Microsoft is killing off a bunch of its Internet Games for older OSes
Are you still rocking an older Microsoft operating system? Are you still playing some of the games that are included in them, specifically Microsoft’s Internet Games? That consists of Internet Backgammon, Spades, Hearts, Reversi, Checkers, or MSN Go? Well, we hope you’ve had fun because Microsoft will be shuttering that lot. Very soon indeed. If you’re still using Microsoft Windows ME or Windows XP (and there are a few of you out there. We’ve seen your work PCs, we know what’s up), then you’ve got until the end of this month to make use of Microsoft’s Internet Games. If you’re a Windows 7 user, your reprieve is a little longer. Internet Games (all of ’em) will cease functioning from 22 January 2020. So when that older relative asks why Hearts is no longer working early next year, you’ll know what to say. Right? Right.
Huawei’s Hongmeng OS will apparently be known as Harmony in Europe
It’s a weird time to be Huawei. In a little over a month’s time, we’ll know the fate of the company’s mobile division, since that’s when the American government’s buffer period expires. It’s widely expected that Huawei will rock its own operating system if it can’t get access to Android via Google and now we might have a new name for the OS (which is known as Hongmeng, or perhaps Ark). The company has filed a new trademark application in the European Union for an operating system. The name for the OS is Harmony, which is a little less… panicked than Ark OS, which was perhaps picked as an ‘In Case of Emergency…” placeholder name. The application concerns “Downloadable operating system programs; Recorded operating system programs; Mobile operating systems; Computer operating systems; Downloadable computer operating programs and computer operating systems.” Which sounds to us like that unified (and ambitious) OS Huawei’s apparently been holding on to for a rainy day.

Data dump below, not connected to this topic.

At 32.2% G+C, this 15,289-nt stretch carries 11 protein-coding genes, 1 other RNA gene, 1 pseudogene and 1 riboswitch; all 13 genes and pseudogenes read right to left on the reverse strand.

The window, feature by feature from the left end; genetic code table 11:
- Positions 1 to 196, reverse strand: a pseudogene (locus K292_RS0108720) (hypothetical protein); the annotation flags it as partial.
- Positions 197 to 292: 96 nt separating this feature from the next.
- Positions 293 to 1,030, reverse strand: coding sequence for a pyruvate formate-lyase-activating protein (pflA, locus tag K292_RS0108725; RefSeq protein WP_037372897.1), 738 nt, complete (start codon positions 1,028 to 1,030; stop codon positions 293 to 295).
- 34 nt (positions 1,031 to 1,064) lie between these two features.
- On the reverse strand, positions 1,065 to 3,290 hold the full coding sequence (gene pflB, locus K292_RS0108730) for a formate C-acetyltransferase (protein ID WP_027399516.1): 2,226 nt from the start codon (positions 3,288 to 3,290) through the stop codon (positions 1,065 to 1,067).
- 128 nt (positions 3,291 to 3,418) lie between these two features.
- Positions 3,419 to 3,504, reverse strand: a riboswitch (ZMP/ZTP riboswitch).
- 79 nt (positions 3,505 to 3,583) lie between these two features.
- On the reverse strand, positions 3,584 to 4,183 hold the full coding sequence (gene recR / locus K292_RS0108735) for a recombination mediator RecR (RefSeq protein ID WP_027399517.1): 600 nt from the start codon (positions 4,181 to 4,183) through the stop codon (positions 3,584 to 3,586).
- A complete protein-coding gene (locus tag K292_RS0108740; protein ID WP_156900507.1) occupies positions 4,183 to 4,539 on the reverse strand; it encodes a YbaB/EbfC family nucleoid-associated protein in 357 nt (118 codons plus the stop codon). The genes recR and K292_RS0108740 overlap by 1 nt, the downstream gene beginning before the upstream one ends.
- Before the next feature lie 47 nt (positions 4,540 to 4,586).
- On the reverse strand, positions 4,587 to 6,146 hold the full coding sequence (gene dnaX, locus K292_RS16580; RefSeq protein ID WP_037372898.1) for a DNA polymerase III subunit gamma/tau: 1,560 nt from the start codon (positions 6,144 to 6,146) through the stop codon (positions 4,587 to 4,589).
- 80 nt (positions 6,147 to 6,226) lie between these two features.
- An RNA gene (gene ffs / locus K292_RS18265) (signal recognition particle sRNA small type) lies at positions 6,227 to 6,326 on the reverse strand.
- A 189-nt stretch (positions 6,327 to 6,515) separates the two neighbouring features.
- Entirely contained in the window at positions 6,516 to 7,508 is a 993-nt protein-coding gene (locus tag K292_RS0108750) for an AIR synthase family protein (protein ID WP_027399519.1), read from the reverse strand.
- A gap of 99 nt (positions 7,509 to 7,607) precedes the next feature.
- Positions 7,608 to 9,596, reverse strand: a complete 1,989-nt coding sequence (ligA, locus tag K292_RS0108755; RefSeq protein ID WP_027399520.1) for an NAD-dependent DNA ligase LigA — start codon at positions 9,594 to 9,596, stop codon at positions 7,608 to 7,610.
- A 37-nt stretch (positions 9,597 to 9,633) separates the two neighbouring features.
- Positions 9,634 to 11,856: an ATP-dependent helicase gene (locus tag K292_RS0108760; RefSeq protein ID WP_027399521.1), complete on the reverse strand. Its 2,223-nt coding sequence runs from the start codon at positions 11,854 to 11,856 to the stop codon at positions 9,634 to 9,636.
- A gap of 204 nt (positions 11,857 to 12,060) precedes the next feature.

Source: The Next Web
The Great Hack lands on Netflix from 24 July, to Facebook’s dismay
Cambridge Analytica? Remember that little situation? Well, if you’ve forgotten or if you’re looking for a deeper dive into what happened between the data harvesting company (which just changed its name to Emerdata, while other staff created Auspex International and moved most of their operations into Africa and the Middle East — the more you know…), Facebook, and the various government agencies who got mighty upset about all that data being scooped, then check out The Great Hack when it launches on Netflix later this month. Check out the trailer for this documentary at the link below. And fear for your data.
Source: Netflix (YouTube)
Horror fan? Check out the Resident Evil 3 Seamless HD Project
It may not have been announced but consider this a prediction for the future: Capcom’s gonna remaster (and probably reimagine) Resident Evil 3. Soon. And when they do, that’ll be a glorious day. In the meantime, check out something a little more… fan-made. The Resident Evil 3 Seamless HD Project is a player-led attempt at upscaling the graphics for the ageing survival horror game, one that does an impressive job at improving (most of) the visuals while changing very little about how the game itself plays. The upgrade (you can see it in action here) requires that you emulate the GameCube version of Resi 3 on a PC but the update is a free one — once you’ve jumped through the Dolphin GameCube hoops needed to run the title. It’s not perfect, but it’ll do until Capcom makes their Resi 3 remaster an official thing.